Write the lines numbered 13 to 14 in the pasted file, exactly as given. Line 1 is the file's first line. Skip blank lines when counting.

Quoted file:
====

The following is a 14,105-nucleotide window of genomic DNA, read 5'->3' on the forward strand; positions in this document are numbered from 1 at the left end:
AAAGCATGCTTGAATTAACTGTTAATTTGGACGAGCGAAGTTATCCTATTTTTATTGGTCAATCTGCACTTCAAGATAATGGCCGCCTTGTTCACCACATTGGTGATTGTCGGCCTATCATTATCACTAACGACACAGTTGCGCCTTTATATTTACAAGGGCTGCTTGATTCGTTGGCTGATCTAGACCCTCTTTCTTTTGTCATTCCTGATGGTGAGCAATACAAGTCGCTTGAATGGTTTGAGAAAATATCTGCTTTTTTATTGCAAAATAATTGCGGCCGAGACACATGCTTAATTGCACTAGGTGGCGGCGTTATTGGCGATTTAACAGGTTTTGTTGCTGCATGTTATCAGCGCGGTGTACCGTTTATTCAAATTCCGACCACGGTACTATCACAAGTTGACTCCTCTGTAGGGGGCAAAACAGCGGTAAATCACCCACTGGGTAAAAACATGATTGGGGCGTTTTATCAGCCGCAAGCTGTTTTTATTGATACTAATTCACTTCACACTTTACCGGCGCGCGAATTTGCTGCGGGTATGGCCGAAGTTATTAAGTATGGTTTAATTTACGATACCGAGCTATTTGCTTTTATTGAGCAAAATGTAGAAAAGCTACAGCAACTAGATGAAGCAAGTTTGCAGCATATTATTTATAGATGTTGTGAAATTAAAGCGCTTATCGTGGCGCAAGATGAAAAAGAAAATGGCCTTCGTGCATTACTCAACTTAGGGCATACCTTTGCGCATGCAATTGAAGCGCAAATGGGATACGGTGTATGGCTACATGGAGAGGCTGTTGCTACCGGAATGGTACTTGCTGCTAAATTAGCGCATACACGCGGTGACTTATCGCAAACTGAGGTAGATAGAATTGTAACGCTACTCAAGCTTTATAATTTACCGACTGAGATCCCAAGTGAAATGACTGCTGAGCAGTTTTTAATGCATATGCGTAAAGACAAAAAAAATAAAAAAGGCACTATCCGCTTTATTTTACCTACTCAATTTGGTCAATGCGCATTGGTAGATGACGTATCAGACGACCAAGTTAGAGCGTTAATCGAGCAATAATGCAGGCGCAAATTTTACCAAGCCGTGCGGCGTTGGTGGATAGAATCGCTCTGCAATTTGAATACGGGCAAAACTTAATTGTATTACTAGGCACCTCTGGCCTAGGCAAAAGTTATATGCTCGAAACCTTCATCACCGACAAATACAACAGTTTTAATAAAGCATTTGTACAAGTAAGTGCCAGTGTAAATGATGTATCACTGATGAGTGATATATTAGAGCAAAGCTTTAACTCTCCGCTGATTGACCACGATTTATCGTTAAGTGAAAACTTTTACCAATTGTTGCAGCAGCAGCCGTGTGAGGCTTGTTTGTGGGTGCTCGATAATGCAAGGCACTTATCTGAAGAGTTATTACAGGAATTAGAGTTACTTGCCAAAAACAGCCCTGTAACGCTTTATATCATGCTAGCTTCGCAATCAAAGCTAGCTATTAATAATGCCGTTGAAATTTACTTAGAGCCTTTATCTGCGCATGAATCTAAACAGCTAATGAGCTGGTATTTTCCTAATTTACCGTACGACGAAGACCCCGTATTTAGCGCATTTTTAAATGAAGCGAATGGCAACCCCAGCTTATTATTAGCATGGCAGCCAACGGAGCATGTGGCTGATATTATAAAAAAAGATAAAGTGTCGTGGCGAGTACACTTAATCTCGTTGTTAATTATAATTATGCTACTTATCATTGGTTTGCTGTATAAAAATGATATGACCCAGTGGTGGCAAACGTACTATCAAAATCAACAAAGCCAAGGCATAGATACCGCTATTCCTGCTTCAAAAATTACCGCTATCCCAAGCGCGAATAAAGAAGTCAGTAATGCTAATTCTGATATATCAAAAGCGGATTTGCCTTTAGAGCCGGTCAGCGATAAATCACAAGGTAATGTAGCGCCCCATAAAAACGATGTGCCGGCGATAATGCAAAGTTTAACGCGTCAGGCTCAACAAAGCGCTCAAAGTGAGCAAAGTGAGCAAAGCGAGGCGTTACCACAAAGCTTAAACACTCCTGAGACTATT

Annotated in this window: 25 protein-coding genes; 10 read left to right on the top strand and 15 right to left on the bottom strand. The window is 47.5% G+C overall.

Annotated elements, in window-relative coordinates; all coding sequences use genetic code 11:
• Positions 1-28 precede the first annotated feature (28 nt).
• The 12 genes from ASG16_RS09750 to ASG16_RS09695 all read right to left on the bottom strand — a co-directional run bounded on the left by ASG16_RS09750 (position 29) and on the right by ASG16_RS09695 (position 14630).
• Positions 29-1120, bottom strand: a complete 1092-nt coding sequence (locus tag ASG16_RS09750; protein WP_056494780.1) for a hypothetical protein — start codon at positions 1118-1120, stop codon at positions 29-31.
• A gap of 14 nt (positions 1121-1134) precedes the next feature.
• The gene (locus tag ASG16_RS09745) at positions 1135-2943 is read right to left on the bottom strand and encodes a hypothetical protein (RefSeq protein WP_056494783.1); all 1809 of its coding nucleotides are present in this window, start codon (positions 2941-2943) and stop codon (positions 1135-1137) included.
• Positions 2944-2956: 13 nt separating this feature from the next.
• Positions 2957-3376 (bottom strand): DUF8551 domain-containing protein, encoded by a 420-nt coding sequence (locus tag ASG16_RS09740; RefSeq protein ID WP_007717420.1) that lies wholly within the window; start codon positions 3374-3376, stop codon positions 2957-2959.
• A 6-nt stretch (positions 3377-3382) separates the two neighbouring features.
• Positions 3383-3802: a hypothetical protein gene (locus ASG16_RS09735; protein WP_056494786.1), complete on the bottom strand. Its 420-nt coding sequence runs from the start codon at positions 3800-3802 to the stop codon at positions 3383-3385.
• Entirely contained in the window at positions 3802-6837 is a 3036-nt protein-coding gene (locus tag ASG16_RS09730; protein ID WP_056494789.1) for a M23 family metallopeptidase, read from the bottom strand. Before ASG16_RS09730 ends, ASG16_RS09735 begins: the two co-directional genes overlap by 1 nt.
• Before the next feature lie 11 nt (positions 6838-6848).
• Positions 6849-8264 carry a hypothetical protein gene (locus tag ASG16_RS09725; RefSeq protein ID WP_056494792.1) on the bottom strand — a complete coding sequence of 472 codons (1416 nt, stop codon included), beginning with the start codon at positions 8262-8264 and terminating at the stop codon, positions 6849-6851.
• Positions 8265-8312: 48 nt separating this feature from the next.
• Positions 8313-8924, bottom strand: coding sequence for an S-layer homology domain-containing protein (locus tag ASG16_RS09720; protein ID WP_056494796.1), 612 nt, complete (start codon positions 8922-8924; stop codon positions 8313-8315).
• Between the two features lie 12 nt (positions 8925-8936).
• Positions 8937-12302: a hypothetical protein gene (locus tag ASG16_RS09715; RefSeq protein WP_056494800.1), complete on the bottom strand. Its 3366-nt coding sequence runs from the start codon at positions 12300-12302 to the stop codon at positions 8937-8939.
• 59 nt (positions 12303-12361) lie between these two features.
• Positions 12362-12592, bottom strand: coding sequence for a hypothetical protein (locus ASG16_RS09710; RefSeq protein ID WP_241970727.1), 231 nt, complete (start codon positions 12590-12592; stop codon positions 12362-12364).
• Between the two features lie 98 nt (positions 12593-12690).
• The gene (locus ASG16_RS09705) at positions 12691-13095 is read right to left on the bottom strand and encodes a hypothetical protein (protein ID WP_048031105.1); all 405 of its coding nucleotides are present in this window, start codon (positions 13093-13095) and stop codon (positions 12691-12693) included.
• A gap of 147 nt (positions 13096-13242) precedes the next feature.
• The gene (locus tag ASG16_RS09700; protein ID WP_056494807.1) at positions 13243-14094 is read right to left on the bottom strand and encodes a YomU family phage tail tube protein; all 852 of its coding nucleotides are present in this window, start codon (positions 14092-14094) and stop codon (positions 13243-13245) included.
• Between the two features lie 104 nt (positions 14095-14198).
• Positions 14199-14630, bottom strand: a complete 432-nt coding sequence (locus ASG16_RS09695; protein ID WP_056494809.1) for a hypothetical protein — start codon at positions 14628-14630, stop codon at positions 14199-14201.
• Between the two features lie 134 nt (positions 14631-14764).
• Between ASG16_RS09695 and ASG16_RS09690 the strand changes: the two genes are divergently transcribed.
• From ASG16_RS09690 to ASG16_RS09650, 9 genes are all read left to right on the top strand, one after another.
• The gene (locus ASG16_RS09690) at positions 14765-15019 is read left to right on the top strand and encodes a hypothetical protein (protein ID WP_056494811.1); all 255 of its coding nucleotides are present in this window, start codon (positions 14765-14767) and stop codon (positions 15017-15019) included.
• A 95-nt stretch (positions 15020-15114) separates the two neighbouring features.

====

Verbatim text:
• Positions 3383-3802: a hypothetical protein gene (locus ASG16_RS09735; protein WP_056494786.1), complete on the bottom strand. Its 420-nt coding sequence runs from the start codon at positions 3800-3802 to the stop codon at positions 3383-3385.
• Entirely contained in the window at positions 3802-6837 is a 3036-nt protein-coding gene (locus tag ASG16_RS09730; protein ID WP_056494789.1) for a M23 family metallopeptidase, read from the bottom strand. Before ASG16_RS09730 ends, ASG16_RS09735 begins: the two co-directional genes overlap by 1 nt.